Rinkitink in Oz

Page 57

"But you will pardon me if I am not yet satisfied that you are stronger than my famous magic. However, I beg you to believe that I bear you no ill will, King Rinkitink; but it is my duty to destroy you, if possible, because you and that insignificant boy Prince have openly threatened to take away my captives and have positively refused to go back to the earth's surface and let me alone. I'm very tender-hearted, as a matter of fact, and I like you immensely, and would enjoy having you as a friend, but --" Here he pressed a button on the arm of his throne chair and the section of the floor where Rinkitink stood suddenly opened and disclosed a black pit beneath, which was a part of 'the terrible Bottomless Gulf.

But Rinkitink did not fall into the pit; his body remained suspended in the air until he put out his foot and stepped to the solid floor, when the opening suddenly closed again.

"I appreciate Your Majesty's friendship," remarked Rinkitink, as calmly as if nothing had happened, "but I am getting tired with standing. Will you kindly send for my goat, Bilbil, that I may sit upon his back to rest?"

"Indeed I will!" promised Kaliko. "I have not yet completed my test of your magic, and as I owe that goat a slight grudge for bumping my head and smashing my second-best crown, I will be glad to discover if the beast can also escape my delightful little sorceries."

So Klik was sent to fetch Bilbil and presently returned with the goat, which was very cross this morning because it had not slept well in the underground caverns.

Rinkitink lost no time in getting upon the red velvet saddle which the goat constantly wore, for he feared the Nome King would try to destroy Bilbil and knew that as long as his body touched that of the goat the Pink Pearl would protect them both; whereas, if Bilbil stood alone, there was no magic to save him.

Bilbil glared wickedly at King Kaliko, who moved uneasily in his ivory throne. Then the Nome King whispered a moment in the ear of Klik, who nodded and left the room.

"Please make yourselves at home here for a few minutes, while I attend to an errand," said the Nome King, getting up from the throne. "I shall return pretty soon, when I hope to find you pieceful -- ha, ha, ha! -- that's a joke you can't appreciate now but will later. Be pieceful -- that's the idea. Ho, ho, ho! How funny." Then he waddled from the cavern, closing the door behind him.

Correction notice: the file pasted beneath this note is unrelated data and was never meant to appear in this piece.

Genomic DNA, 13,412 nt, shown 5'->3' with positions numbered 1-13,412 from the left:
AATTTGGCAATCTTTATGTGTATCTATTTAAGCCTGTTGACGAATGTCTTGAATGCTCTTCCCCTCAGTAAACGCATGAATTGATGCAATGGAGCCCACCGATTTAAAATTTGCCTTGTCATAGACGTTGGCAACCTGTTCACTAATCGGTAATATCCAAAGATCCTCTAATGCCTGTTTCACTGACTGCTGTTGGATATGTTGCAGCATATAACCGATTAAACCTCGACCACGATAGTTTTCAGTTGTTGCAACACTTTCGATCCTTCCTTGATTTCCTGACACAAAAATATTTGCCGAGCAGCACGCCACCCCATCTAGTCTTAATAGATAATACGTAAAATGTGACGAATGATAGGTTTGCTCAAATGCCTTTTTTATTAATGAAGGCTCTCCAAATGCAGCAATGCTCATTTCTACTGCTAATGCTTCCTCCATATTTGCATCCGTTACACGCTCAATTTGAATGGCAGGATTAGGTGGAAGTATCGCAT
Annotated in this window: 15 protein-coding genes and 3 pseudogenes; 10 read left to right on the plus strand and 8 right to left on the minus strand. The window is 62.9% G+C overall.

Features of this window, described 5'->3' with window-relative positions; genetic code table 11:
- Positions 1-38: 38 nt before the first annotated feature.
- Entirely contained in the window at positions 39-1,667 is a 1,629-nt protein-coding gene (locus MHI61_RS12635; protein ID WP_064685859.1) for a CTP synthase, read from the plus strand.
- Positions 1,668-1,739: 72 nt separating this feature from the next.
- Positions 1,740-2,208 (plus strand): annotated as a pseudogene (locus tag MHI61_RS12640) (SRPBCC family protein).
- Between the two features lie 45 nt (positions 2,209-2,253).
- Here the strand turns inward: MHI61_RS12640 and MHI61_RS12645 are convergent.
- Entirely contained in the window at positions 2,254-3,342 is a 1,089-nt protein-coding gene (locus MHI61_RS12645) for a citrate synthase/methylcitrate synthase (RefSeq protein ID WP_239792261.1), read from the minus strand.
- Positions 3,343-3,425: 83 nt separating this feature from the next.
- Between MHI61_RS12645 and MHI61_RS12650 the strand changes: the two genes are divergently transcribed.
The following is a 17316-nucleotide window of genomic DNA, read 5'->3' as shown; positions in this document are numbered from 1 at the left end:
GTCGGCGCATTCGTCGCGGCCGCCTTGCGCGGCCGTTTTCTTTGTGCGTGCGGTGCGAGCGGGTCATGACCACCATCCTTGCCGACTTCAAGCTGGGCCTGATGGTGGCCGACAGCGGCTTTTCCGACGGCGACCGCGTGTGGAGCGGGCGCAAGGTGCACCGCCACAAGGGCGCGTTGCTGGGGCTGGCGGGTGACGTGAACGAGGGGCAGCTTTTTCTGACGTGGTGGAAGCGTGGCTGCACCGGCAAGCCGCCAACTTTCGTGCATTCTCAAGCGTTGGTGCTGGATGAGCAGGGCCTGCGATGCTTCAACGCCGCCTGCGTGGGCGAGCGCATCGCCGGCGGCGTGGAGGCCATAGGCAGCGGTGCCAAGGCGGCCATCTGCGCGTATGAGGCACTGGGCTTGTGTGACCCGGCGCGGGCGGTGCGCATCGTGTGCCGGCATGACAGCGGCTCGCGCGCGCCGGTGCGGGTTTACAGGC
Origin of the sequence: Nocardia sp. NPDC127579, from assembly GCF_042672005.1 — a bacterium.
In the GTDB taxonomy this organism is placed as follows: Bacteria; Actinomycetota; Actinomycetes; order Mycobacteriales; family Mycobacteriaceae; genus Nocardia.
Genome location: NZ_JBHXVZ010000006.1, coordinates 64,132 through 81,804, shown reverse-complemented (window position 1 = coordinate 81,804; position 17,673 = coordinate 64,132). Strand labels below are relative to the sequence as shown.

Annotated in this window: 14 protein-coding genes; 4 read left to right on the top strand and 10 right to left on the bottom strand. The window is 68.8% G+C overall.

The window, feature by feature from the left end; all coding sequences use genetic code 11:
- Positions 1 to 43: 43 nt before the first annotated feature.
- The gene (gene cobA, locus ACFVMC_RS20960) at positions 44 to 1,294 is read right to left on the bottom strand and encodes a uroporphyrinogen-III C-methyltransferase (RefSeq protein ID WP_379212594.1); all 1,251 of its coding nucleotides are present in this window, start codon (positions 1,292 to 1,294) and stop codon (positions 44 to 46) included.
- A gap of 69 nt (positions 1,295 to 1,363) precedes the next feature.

"Well, why didn't you laugh when Kaliko laughed?" demanded the goat, when they were left alone in the cavern.

"Because he means mischief of some sort," replied Rinkitink, "and we'll laugh after the danger is over, Bilbil. There's an old adage that says: 'He laughs best who laughs last,' and the only way to laugh last is to give the other fellow a chance. Where did that knife come from, I wonder."

For a long, sharp knife suddenly appeared in the air near them, twisting and turning from side to side and darting here and there in a dangerous manner, without any support whatever. Then another knife became visible -- and another and another -- until all the space in the royal cavern seemed filled with them. Their sharp points and edges darted toward Rinkitink and Bilbil perpetually and nothing could have saved them from being cut to pieces except the protecting power of the Pink Pearl. As it was, not a knife touched them and even Bilbil gave a gruff laugh at the failure of Kaliko's clever magic.

The goat wandered here and there in the cavern, carrying Rinkitink upon his back, and neither of them paid the slightest heed to the knives, although the glitter of the hundreds of polished blades was rather trying. to their eyes. Perhaps for ten minutes the knives darted about them in bewildering fury; then they disappeared as suddenly as they had appeared.

Kaliko cautiously stuck his head through the doorway and found the goat chewing the embroidery of his royal cloak, which he had left lying over the throne, while Rinkitink was reading his manuscript on "How to be Good" and chuckling over its advice.

Rinkitink in Oz Page 58

L. Frank Baum Children's Books

Fairy Tales and Children's Books

Free Books in the public domain from the Classic Literature Library ©

Children's Books
Classic Literature Library

All Pages of This Book
Children's Picture Books